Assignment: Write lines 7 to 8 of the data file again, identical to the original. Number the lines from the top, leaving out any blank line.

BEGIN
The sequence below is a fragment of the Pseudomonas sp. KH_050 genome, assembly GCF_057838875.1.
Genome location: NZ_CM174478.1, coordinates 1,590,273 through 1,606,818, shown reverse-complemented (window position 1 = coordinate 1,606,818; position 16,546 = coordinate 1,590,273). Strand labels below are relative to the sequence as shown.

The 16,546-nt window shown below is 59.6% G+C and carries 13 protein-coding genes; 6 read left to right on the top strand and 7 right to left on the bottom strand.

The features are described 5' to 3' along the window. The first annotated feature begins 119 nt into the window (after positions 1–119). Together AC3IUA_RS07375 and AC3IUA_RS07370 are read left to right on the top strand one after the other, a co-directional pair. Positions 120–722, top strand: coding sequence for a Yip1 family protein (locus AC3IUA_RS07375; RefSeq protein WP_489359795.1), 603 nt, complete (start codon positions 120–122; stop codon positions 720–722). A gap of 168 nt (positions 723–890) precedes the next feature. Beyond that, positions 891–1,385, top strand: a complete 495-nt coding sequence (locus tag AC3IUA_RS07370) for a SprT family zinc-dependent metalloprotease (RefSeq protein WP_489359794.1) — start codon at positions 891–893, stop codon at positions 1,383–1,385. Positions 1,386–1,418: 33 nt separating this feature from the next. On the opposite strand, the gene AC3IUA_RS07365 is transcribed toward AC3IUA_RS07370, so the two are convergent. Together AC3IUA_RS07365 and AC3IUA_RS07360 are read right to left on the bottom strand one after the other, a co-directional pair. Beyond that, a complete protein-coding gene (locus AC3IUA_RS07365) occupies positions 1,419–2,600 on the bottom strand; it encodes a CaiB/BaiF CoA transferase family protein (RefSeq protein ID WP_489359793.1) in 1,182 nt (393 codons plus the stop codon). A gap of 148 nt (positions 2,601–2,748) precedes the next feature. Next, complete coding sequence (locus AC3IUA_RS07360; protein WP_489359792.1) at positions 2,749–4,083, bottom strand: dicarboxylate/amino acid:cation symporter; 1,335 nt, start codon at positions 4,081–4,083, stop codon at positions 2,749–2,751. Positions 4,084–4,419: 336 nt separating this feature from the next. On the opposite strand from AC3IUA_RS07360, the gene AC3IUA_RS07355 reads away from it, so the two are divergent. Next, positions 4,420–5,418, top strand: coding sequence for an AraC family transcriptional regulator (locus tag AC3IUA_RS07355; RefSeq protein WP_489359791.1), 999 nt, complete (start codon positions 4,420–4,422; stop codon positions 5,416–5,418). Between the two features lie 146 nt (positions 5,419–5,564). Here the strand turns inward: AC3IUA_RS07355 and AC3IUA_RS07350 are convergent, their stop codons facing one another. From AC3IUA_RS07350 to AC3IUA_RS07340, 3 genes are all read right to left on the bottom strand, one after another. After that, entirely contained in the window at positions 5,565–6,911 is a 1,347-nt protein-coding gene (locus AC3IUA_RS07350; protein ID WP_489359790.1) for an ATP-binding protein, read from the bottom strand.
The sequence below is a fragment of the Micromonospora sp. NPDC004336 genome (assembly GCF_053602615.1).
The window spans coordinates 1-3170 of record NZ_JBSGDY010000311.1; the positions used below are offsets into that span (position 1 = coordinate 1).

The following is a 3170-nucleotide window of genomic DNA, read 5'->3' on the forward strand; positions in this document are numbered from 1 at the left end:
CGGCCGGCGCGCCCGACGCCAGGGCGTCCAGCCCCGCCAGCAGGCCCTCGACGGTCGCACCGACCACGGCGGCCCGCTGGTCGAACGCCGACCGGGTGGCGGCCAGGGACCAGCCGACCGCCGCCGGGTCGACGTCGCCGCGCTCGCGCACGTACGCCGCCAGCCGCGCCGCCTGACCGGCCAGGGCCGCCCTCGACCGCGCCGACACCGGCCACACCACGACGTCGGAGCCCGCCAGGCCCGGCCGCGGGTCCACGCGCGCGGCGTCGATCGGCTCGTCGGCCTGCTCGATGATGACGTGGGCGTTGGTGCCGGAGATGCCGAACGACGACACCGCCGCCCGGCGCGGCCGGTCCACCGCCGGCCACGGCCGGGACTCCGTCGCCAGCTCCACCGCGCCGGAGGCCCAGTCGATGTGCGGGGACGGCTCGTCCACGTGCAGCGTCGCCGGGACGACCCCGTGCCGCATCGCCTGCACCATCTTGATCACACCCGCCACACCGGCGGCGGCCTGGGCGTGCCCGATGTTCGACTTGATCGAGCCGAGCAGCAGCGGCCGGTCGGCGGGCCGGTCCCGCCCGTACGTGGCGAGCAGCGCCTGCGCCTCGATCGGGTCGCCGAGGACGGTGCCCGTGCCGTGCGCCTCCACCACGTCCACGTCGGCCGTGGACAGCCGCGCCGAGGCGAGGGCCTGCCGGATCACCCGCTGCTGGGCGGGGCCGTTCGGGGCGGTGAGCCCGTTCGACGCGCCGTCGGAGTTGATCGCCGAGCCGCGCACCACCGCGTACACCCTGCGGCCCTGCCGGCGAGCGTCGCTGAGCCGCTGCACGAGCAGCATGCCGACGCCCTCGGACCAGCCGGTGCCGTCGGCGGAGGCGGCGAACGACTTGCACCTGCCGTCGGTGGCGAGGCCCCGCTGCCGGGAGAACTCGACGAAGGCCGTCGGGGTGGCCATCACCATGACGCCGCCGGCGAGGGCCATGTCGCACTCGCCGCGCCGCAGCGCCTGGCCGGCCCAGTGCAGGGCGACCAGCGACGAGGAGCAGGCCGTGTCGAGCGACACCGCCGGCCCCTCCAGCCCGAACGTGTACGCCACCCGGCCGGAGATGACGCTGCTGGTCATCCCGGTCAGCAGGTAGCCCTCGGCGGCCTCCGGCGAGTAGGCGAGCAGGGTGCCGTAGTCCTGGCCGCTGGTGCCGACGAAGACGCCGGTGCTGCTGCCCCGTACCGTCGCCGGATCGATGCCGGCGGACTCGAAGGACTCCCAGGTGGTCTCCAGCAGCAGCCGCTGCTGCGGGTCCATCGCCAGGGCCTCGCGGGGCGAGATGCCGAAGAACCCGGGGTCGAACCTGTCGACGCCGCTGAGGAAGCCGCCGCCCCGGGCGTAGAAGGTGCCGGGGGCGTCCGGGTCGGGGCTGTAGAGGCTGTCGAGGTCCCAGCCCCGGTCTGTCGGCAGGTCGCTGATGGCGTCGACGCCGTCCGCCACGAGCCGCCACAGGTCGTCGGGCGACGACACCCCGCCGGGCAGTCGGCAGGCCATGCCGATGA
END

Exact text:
The following is a 3170-nucleotide window of genomic DNA, read 5'->3' on the forward strand; positions in this document are numbered from 1 at the left end:
CGGCCGGCGCGCCCGACGCCAGGGCGTCCAGCCCCGCCAGCAGGCCCTCGACGGTCGCACCGACCACGGCGGCCCGCTGGTCGAACGCCGACCGGGTGGCGGCCAGGGACCAGCCGACCGCCGCCGGGTCGACGTCGCCGCGCTCGCGCACGTACGCCGCCAGCCGCGCCGCCTGACCGGCCAGGGCCGCCCTCGACCGCGCCGACACCGGCCACACCACGACGTCGGAGCCCGCCAGGCCCGGCCGCGGGTCCACGCGCGCGGCGTCGATCGGCTCGTCGGCCTGCTCGATGATGACGTGGGCGTTGGTGCCGGAGATGCCGAACGACGACACCGCCGCCCGGCGCGGCCGGTCCACCGCCGGCCACGGCCGGGACTCCGTCGCCAGCTCCACCGCGCCGGAGGCCCAGTCGATGTGCGGGGACGGCTCGTCCACGTGCAGCGTCGCCGGGACGACCCCGTGCCGCATCGCCTGCACCATCTTGATCACACCCGCCACACCGGCGGCGGCCTGGGCGTGCCCGATGTTCGACTTGATCGAGCCGAGCAGCAGCGGCCGGTCGGCGGGCCGGTCCCGCCCGTACGTGGCGAGCAGCGCCTGCGCCTCGATCGGGTCGCCGAGGACGGTGCCCGTGCCGTGCGCCTCCACCACGTCCACGTCGGCCGTGGACAGCCGCGCCGAGGCGAGGGCCTGCCGGATCACCCGCTGCTGGGCGGGGCCGTTCGGGGCGGTGAGCCCGTTCGACGCGCCGTCGGAGTTGATCGCCGAGCCGCGCACCACCGCGTACACCCTGCGGCCCTGCCGGCGAGCGTCGCTGAGCCGCTGCACGAGCAGCATGCCGACGCCCTCGGACCAGCCGGTGCCGTCGGCGGAGGCGGCGAACGACTTGCACCTGCCGTCGGTGGCGAGGCCCCGCTGCCGGGAGAACTCGACGAAGGCCGTCGGGGTGGCCATCACCATGACGCCGCCGGCGAGGGCCATGTCGCACTCGCCGCGCCGCAGCGCCTGGCCGGCCCAGTGCAGGGCGACCAGCGACGAGGAGCAGGCCGTGTCGAGCGACACCGCCGGCCCCTCCAGCCCGAACGTGTACGCCACCCGGCCGGAGATGACGCTGCTGGTCATCCCGGTCAGCAGGTAGCCCTCGGCGGCCTCCGGCGAGTAGGCGAGCAGGGTGCCGTAGTCCTGGCCGCTGGTGCCGACGAAGACGCCGGTGCTGCTGCCCCGTACCGTCGCCGGATCGATGCCGGCGGACTCGAAGGACTCCCAGGTGGTCTCCAGCAGCAGCCGCTGCTGCGGGTCCATCGCCAGGGCCTCGCGGGGCGAGATGCCGAAGAACCCGGGGTCGAACCTGTCGACGCCGCTGAGGAAGCCGCCGCCCCGGGCGTAGAAGGTGCCGGGGGCGTCCGGGTCGGGGCTGTAGAGGCTGTCGAGGTCCCAGCCCCGGTCTGTCGGCAGGTCGCTGATGGCGTCGACGCCGTCCGCCACGAGCCGCCACAGGTCGTCGGGCGACGACACCCCGCCGGGCAGTCGGCAGGCCATGCCGATGA